Russia added about 9.4 metric tons of gold valued at $400 million to reserves in July as it expanded holdings for a fourth consecutive month to the highest in at least two decades.
The country’s stockpile, the fifth-biggest, increased to 35.5 million ounces (1,104 tons) last month from 35.2 million ounces at the end of June, data posted on the central bank’s website showed. The amount of gold now held is the most since at least 1993, according to International Monetary Fund data.
Russia’s reserves, which overtook those of Switzerland and China this year, almost tripled since the end of 2005, IMF data show. The ruble declined about 6.3 percent against the dollar since June as the worst standoff with the U.S. since the Cold War intensified. The conflict, stemming from President Vladimir Putin’s annexation of Ukraine’s Crimea peninsula in March, has led to sanctions that have hurt trade and threatened to send Russia’s $2 trillion economy into a recession.
“Russia has been the largest official buyer for years,” Eugen Weinberg, the head of commodities research at Commerzbank AG in Frankfurt, said today by e-mail. “It’s a part of its long-term strategy of amassing gold reserves and diversifying it foreign-exchange reserves.”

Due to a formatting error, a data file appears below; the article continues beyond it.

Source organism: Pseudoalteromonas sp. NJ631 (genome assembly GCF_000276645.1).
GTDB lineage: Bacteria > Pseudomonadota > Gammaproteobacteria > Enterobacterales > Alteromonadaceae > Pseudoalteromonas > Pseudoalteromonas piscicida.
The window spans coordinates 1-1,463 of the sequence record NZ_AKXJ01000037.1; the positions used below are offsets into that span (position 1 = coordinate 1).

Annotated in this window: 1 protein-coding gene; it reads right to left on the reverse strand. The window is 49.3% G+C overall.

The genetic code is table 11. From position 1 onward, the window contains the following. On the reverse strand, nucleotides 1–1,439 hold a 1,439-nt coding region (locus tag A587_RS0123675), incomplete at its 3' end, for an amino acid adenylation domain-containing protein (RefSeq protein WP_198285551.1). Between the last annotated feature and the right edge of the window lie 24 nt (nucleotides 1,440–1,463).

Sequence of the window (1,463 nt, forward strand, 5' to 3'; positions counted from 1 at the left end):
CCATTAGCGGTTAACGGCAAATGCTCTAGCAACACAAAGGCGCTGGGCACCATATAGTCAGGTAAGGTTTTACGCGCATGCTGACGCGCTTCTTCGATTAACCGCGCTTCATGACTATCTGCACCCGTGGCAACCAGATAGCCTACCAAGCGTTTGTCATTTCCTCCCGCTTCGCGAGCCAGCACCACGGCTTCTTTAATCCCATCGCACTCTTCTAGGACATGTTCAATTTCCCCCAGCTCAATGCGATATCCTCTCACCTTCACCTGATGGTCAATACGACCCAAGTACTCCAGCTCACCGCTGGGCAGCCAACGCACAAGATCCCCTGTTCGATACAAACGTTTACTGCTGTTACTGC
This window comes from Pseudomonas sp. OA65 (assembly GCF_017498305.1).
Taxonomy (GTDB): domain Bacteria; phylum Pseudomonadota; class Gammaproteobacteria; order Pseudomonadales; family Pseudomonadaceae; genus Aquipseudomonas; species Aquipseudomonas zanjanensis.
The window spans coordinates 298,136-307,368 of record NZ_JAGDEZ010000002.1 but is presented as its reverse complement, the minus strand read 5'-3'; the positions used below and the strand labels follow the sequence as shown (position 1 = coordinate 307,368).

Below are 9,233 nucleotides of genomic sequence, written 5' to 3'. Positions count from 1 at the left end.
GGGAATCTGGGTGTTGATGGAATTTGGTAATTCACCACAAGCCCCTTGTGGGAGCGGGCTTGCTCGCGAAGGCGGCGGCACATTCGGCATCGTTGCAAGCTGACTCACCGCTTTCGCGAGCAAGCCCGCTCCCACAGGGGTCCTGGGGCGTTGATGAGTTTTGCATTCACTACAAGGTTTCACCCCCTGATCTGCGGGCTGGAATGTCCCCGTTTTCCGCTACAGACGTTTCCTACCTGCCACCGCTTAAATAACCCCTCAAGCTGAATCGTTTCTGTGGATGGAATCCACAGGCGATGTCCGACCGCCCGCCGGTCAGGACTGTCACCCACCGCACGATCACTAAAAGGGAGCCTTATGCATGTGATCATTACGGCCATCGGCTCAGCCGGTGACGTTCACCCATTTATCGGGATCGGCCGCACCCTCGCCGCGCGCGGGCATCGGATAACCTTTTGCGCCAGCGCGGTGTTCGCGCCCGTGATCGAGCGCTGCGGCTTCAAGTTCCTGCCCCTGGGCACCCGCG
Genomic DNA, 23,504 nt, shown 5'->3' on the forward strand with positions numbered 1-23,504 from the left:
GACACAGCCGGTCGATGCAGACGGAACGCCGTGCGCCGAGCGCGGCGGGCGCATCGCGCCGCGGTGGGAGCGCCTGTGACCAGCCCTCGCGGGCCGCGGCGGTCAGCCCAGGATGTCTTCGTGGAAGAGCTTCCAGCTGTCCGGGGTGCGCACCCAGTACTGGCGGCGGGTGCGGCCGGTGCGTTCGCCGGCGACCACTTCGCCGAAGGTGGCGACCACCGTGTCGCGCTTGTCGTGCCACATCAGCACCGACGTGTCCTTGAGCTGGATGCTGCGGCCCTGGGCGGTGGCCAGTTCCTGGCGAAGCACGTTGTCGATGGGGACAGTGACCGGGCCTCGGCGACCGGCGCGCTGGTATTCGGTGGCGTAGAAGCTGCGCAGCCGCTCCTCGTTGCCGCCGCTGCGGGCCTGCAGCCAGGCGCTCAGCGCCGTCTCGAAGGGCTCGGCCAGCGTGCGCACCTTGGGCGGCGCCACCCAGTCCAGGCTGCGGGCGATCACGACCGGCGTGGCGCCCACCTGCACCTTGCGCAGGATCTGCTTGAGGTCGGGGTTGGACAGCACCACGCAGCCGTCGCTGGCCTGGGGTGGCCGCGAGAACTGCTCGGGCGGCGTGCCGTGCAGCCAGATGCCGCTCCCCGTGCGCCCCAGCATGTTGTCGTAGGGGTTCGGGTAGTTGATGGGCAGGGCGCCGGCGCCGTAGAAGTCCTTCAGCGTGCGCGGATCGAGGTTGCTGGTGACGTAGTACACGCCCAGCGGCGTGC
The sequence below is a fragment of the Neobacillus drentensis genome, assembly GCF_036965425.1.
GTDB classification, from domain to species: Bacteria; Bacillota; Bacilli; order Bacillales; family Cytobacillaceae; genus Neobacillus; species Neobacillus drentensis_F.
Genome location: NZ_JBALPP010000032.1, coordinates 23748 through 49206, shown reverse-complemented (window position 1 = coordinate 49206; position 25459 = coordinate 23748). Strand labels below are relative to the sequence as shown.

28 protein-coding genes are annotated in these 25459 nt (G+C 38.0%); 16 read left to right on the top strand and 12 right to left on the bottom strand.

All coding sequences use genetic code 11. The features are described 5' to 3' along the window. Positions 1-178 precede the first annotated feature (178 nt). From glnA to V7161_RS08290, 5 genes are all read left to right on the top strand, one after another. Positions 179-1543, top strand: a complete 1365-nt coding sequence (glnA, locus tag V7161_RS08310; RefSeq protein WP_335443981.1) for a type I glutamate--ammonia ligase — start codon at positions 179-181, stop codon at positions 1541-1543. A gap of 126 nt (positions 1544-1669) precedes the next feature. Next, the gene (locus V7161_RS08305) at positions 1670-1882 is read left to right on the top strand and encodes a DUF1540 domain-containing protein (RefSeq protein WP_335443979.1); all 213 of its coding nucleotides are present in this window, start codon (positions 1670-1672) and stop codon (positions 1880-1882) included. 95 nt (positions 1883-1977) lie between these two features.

European leaders are pushing to halt the conflict that’s killed more than 2,000 people and fractured Ukraine. The war, which Ukraine and its allies say is being fueled by Putin’s support for insurgents and which Russia denies it’s involved in, helped gold rise 7.7 percent to $1,294.18 an ounce this year on demand for a haven. The metal averaged $1,311.82 last month, valuing Russia’s gold addition at $398 million.
“Especially given the current relations cool-down with the West and re-orientation to the East, it might be expected that the share of euros and dollars fall further and yuan and probably gold increase further,” Weinberg said.
Central banks may add as much as 500 tons to reserves this year, the World Gold Council said on Aug. 14. Nations increased holdings by 409 tons last year and 544 tons in 2012.
Gold accounts for about 9.7 percent of Russia’s total reserves, according to the London-based gold council. That compares with about 70 percent for the U.S. and Germany, the biggest bullion holders, the data show. Italy and France have the next largest reserves.
Russia mined 248.8 tons of gold last year, ranking it as the third-biggest producer, behind China and Australia, according to GFMS, a research unit of Thomson Reuters Corp. Bloomberg competes with Thomson Reuters in selling financial and legal information and trading systems.
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